On security matters, there have been more contradictory signals. Despite his threats during and in the wake of the campaign, Trump told President Xi during their first phone call that he would respect the ‘one China’ policy. And although Trump’s Secretary of State, Rex Tillerson, took a tough line on China during his confirmation hearing, Tillerson surprised Chinese and American audiences alike during his first official visit to Beijing last month when he appeared to take a more conciliatory approach to China and adopted Beijing’s formulation of language underpinning the ‘new model of great power relations’.
Inevitably, teething issues and missteps confound the early days of any new administration, but the degree of uncertainty surrounding Trump’s China policy is unusual. There is no doubt that we are at a precarious moment in the US–China relationship.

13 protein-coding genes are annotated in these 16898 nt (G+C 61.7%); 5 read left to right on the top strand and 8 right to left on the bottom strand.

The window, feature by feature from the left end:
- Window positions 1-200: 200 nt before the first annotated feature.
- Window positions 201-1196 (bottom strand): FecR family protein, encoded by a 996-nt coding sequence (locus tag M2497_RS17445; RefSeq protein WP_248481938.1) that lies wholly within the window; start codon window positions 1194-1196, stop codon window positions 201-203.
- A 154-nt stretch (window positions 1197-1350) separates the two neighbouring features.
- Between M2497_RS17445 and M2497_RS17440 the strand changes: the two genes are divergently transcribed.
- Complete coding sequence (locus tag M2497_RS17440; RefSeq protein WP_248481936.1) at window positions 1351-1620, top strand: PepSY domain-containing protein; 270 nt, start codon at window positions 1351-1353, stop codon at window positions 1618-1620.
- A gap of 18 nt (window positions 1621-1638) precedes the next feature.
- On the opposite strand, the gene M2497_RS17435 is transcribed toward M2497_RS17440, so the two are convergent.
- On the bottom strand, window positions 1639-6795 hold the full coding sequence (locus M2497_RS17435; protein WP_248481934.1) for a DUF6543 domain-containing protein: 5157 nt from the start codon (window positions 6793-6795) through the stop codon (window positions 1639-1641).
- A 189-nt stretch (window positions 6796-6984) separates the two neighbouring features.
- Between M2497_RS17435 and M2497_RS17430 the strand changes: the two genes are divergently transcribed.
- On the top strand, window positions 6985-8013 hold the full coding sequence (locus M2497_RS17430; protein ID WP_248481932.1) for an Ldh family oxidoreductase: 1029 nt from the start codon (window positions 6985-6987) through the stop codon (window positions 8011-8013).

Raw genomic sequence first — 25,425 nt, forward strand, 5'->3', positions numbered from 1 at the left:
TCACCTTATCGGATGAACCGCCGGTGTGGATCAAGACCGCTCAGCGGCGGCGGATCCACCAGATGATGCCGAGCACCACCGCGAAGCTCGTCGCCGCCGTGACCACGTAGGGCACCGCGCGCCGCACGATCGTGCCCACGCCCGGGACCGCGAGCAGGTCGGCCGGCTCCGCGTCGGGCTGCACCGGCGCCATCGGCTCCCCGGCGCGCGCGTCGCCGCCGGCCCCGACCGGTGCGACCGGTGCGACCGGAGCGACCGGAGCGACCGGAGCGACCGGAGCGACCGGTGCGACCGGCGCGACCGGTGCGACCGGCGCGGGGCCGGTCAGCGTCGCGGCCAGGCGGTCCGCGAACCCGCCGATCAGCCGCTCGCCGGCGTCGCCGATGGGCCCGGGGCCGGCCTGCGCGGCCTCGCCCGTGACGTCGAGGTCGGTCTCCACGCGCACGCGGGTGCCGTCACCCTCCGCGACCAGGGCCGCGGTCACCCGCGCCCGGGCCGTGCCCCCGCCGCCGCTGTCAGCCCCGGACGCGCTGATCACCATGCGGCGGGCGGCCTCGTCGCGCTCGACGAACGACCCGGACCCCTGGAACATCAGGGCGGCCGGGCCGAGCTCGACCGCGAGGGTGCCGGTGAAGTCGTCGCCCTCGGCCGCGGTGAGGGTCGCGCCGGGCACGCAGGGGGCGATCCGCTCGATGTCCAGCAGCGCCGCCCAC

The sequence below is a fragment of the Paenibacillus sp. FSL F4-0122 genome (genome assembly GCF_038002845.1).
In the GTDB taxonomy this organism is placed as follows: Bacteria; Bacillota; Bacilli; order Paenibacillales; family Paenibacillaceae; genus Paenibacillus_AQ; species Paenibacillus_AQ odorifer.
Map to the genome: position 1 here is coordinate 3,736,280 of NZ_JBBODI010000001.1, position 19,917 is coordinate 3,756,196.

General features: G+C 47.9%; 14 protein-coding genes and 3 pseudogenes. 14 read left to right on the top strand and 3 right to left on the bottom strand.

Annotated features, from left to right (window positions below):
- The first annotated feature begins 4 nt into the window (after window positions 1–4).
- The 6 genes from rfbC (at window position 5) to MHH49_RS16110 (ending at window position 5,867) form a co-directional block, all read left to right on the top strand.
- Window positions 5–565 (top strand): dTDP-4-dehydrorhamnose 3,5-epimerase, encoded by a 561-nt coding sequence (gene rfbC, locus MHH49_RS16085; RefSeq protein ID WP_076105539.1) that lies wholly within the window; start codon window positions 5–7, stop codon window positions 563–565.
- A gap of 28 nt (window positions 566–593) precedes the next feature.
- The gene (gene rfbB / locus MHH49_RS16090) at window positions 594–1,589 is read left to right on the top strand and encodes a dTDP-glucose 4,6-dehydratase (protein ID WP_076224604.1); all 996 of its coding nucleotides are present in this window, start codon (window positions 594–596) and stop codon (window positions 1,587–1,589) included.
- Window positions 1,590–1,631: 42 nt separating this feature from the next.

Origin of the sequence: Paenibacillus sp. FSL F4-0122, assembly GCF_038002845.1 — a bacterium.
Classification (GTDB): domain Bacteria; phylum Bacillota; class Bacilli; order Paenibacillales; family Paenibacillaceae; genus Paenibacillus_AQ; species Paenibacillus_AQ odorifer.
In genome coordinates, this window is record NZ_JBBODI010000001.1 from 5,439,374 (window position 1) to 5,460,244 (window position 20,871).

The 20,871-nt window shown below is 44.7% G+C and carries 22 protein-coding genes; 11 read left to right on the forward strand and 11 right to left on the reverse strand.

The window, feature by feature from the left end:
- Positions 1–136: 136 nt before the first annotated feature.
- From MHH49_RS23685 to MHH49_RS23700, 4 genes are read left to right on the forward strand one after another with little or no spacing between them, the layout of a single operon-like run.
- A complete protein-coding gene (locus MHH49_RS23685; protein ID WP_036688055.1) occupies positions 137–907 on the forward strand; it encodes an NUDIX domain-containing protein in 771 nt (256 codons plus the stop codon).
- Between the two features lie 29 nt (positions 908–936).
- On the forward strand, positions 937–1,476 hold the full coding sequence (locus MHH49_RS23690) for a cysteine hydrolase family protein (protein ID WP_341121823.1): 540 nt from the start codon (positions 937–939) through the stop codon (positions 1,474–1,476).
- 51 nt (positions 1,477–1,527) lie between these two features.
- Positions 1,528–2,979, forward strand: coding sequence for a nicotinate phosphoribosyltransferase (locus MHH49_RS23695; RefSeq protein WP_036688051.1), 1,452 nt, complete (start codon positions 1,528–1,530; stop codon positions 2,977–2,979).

There is much at stake for both the United States and China in the lead up to the Florida summit.
As Zha Daojiong explains in our first lead piece this week, Trump faces considerable domestic pressure from America’s foreign policy advocates — Democrat and Republican alike — for whom ‘“get tough on China” is more the norm than the exception’, and from his supporters who are now encouraging Trump to ‘live up to his own tweets about China’. Trump also faces pressure from US allies and partners in Asia who ‘demand explicit and repeated assurance of American staying power’. The combination of these pressures, Zha argues, will make the Trump administration wary of appearing soft on China.